Migrants abandoned in the Sahara desert have no chance of surviving -Border Forensics
A new report published by Border Forensics concludes that migrants have almost no chance of surviving when they cross the Niger desert. Since the introduction of border control laws in 2015, migrants have been forced to take more remote and murderous paths, according to Border Forensics.
On 26 May 2015, the Nigerien Parliament adopted Law N°2015-36 on the illicit trafficking of migrants, resulting in a repressive security approach to migrant management.
Under this law, the Government of Niger has boasted about the accomplishment of its mission to halt migration to Europe.
This story has been questioned by journalists and human rights activists. According to them, the implementation of this law has, however, exacerbated the risks that threaten the lives of migrants when they cross the Sahara.
Indeed, trans-Saharan movements in Niger have been forced underground, especially in more remote areas of the desert, where incidents can easily go unnoticed. As a result, it has become even more difficult to collect reliable data on migration patterns and deaths, and the actual magnitude of migrant deaths in the desert is unknown.
In this context, Border Forensics conducted a survey, mobilizing new and unique methodologies of geospatial analysis and remote sensing to contribute to a better empirical analysis of the deadly effects of the law 2015-36 and increased border control.
The analysis of each site reveals various dynamics of border practices and breakup trajectories, a recurring pattern emerges pointing to a clear correlation between increased border control and dispersion of migrant trajectories. This dispersion sees the trajectories of migrants sinking deeper into the desert, where the chances of survival are greatly reduced in the recurrent events of vehicle failures, abandonment or passengers short of water.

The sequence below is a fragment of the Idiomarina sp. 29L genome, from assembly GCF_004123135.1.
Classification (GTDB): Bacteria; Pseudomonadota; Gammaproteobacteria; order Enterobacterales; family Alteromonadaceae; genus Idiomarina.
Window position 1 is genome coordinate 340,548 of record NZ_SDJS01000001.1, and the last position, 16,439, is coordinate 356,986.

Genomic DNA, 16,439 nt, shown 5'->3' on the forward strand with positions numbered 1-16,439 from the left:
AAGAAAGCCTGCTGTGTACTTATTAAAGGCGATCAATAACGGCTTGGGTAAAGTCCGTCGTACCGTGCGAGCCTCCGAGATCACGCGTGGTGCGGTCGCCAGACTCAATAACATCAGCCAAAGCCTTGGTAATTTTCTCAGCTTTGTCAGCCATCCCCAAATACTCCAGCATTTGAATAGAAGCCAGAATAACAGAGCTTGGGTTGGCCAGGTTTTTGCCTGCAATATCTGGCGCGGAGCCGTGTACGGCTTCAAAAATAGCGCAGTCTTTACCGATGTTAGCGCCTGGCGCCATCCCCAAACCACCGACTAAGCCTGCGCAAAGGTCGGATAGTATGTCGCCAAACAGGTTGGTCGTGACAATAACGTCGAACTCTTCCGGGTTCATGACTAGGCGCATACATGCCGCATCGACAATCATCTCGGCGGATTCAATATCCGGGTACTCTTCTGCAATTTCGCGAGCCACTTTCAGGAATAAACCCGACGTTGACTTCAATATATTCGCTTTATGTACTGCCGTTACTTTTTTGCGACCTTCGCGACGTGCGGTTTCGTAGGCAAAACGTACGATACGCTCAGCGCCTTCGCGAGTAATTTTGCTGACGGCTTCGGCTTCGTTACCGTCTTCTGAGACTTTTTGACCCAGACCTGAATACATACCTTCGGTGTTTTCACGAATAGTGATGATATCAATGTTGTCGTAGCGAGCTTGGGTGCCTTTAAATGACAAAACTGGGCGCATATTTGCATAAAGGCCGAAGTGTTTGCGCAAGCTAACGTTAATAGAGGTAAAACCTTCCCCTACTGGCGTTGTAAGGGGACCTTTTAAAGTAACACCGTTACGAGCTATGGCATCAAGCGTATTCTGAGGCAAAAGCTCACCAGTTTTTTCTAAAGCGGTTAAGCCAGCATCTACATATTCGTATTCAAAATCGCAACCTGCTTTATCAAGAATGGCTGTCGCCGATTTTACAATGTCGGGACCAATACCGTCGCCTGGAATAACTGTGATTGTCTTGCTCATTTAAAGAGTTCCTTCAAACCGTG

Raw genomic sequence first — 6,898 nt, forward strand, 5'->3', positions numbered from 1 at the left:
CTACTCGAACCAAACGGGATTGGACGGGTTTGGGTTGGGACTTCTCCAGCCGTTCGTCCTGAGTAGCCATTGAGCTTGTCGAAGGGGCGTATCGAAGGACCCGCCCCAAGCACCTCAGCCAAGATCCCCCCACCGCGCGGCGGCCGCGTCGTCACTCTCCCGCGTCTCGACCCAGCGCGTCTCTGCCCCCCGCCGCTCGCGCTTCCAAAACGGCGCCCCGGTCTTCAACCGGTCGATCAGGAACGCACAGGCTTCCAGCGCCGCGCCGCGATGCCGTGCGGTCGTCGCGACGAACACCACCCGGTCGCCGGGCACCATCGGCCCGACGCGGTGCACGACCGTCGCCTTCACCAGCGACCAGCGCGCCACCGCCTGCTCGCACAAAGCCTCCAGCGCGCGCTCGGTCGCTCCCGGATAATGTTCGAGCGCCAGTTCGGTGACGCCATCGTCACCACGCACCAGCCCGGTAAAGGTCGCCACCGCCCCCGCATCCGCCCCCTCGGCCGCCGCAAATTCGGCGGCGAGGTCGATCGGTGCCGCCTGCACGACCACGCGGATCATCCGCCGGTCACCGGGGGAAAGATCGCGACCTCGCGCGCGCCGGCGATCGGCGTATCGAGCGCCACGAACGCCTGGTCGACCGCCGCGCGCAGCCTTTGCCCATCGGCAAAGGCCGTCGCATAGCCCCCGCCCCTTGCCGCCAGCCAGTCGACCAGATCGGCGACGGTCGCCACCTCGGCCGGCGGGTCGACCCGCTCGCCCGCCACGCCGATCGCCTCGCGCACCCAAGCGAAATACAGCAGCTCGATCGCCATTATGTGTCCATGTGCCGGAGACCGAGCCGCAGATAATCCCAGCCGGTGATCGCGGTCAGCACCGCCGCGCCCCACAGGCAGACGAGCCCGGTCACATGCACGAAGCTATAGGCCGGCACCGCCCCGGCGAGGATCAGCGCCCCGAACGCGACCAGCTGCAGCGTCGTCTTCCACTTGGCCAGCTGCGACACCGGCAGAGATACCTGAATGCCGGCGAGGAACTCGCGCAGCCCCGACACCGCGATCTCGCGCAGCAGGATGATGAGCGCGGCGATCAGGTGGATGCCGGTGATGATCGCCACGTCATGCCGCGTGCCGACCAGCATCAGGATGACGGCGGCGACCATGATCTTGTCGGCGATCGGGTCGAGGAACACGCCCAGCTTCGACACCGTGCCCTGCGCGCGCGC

The report of the Border Forensics survey offers a unique empirical demonstration of the mechanisms by which border controls have led to increased danger for migrants. The correlation between increased border control and the risk of death faced by migrants has been demonstrated by academics and experts in various fields in a number of border areas around the world for several years.
From a few dozen deaths before the entry into force of Law 2015-36, the number of deaths has reached a record level, exceeding 6,000 deaths. On the border between Niger and Algeria, 34 bodies of Nigerien migrants were discovered in October 2016.
The Nigerien Sahara has thus become an open tomb for hundreds of migrants who have tried to cross it, and since 2015, these macabre discoveries have regularly made the headlines of national and international newspapers.
Researchers, civil society organizations and local authorities expressed concern at an early stage about the potential consequences of implementing such policies. Despite the available knowledge, the Government of Niger and its international partners have chosen to implement a lethal policy and continue to do so at a time when reports of migrant deaths are increasing.